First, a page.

Gold coin.This coin of Pompey is probably a small issue struck as a commemorative piece and/or gift on the occasion of his second triumph.  The choice of legends are particularly revealing about both the date of issue and also the impression Pompey wished to convey. Three passages are needed for context.  First, Granius Licinianus 36.2.4:

And Pompeius, when he was 25 years old and still a Roman knight – something which no-one had previously done – celebrated a triumph as pro-praetor from Africa, on the fourth day before the Ides of March. Some writers say that on this occasion the Roman people were shown elephants in the triumph. But when he came to enter the city, the triumphal arch was too small for the four elephants yoked to his chariot, although they tried it twice.

I include this for how it emphasizes his having served with Praetorian imperium as a private citizen and because it shows the close connection between Elephants and Africa in the Roman mind.  Next up is Plutarch, Life of Pompey 13.4-5.

[When Sulla] perceived that everybody was sallying forth to welcome Pompey and accompany him home with marks of goodwill, he was eager to outdo them. So he went out and met him, and after giving him the warmest welcome, saluted him in a loud voice as “Magnus,” or The Great, and ordered those who were by to give him this surname. Others, however, say that this title was first given him in Africa by the whole army, but received authority and weight when thus confirmed by Sulla. Pompey himself, however, was last of all to use it, and it was only after a long time, when he was sent as pro-consul to Spain against Sertorius, that he began to subscribe himself in his letters and ordinances “Pompeius Magnus”; for the name had become familiar and was no longer invidious.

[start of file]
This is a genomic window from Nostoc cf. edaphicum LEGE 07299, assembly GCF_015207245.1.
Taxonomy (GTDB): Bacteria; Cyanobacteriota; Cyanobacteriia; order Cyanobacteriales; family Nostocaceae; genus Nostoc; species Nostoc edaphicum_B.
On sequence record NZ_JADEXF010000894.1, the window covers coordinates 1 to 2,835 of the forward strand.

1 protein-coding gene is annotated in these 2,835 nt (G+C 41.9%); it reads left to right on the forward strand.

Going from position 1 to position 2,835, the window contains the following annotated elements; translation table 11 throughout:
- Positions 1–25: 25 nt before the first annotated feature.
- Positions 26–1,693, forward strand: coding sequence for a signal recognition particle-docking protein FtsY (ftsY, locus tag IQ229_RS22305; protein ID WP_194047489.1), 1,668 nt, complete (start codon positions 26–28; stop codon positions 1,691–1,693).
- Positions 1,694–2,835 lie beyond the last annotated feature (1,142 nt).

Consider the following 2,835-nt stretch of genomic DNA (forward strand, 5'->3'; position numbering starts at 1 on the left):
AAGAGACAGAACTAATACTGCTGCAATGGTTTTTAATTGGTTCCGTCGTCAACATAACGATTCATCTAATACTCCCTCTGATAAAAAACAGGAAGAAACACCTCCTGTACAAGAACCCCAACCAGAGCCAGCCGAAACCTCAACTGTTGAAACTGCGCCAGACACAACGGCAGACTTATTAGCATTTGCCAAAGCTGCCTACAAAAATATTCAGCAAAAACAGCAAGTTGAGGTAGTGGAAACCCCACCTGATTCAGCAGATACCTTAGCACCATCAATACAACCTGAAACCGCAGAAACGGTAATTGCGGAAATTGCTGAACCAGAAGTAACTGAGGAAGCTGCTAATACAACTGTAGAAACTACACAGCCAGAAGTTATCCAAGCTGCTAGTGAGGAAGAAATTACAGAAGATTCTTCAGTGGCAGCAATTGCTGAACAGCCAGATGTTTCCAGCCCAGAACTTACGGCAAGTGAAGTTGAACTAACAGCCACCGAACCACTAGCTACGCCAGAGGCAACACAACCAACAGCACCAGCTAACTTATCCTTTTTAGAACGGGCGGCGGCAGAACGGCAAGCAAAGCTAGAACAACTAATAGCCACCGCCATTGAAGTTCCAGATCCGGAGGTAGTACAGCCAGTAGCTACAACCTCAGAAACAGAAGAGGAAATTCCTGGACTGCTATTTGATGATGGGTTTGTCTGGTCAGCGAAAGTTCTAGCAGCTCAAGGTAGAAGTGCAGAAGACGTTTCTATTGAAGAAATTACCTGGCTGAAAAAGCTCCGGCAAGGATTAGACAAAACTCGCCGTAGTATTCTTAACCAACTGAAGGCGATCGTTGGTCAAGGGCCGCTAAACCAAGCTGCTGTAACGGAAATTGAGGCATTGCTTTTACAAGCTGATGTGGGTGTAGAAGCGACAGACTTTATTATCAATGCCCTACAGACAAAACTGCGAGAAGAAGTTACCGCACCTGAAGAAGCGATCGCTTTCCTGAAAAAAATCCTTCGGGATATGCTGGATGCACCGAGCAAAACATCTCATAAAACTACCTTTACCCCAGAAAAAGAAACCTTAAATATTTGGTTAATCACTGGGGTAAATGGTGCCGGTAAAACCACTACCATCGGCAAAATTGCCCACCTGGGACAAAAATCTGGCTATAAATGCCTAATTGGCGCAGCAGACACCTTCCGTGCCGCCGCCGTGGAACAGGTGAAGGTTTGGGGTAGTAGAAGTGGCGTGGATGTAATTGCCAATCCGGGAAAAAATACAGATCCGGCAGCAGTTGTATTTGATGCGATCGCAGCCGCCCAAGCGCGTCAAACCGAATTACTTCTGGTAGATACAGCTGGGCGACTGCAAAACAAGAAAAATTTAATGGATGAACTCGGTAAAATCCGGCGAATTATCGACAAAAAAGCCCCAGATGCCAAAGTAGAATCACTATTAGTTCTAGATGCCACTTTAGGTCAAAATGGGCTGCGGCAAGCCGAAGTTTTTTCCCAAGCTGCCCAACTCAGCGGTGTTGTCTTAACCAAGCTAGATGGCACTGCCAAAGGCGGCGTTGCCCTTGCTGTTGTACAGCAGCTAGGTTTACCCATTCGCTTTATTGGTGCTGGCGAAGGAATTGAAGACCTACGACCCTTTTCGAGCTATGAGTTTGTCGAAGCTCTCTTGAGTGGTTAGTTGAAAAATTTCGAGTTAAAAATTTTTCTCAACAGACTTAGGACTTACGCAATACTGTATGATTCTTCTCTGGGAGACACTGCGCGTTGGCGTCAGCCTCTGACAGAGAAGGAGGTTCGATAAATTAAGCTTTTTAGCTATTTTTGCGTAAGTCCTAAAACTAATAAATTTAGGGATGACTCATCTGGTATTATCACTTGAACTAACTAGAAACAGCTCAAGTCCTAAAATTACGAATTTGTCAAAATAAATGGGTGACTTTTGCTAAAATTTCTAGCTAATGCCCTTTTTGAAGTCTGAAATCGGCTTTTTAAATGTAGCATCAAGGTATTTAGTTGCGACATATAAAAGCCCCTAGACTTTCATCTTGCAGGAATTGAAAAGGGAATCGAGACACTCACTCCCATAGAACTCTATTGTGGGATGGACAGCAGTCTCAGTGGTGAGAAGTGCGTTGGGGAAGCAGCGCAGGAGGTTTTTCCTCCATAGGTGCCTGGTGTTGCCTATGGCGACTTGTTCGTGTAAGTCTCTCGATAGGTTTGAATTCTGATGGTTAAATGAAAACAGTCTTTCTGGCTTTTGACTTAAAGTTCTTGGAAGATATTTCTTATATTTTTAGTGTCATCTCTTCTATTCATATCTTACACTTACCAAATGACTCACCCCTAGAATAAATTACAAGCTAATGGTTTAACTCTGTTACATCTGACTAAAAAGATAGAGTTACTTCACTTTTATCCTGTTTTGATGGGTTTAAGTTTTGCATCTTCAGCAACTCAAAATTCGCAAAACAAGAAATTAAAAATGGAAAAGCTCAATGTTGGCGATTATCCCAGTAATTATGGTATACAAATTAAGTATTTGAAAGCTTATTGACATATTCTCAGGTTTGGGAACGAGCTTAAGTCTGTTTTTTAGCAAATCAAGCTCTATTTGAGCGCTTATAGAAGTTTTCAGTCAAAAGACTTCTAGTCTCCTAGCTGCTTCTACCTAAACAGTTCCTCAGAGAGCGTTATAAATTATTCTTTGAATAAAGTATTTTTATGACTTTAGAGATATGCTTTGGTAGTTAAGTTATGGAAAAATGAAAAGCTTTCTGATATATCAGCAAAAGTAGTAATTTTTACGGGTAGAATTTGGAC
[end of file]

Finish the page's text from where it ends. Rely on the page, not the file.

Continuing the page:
Here we get some accounts of how Pompey came to be called ‘the Great’, its connection to his African campaign, and when he himself embraced the name.  What’s missing from this passage are the associations with Alexander which were well known in antiquity and today.  Finally, Cicero, For the Manilian Law 62.6-7 (cf. Cicero, Phillipics, 11.18-19):

What was ever so unusual, as, when there were two most gallant and most illustrious consuls, for a Roman knight to be sent as proconsul to a most important and formidable war? He was so sent—on which occasion, indeed, when someone in the senate said that a private individual ought not to be sent as proconsul, Lucius Philippus is reported to have answered, that if he had his will he should be sent not pro consule, but proconsulibus.

The final statement puns on the double meaning of pro consule: it can be translated either ‘not instead of one consul, but instead of both’ or ‘not with the rank of proconsul, but instead of both consuls’.  Its this controversial appointment, again as a private citizen, that the reverse legend celebrates and associates with the triumphal figure.


Today was the long slog through typing in the text I wrote long hand yesterday and adding citations and edits as appropriate.  Lots of progress just not inspiring.   I have between three and six more coin types I want to incorporate into the chapter all of which I’ve written about here on the blog at one time or another.   Tomorrow, fresh, longhand, I could have something like a full rough draft.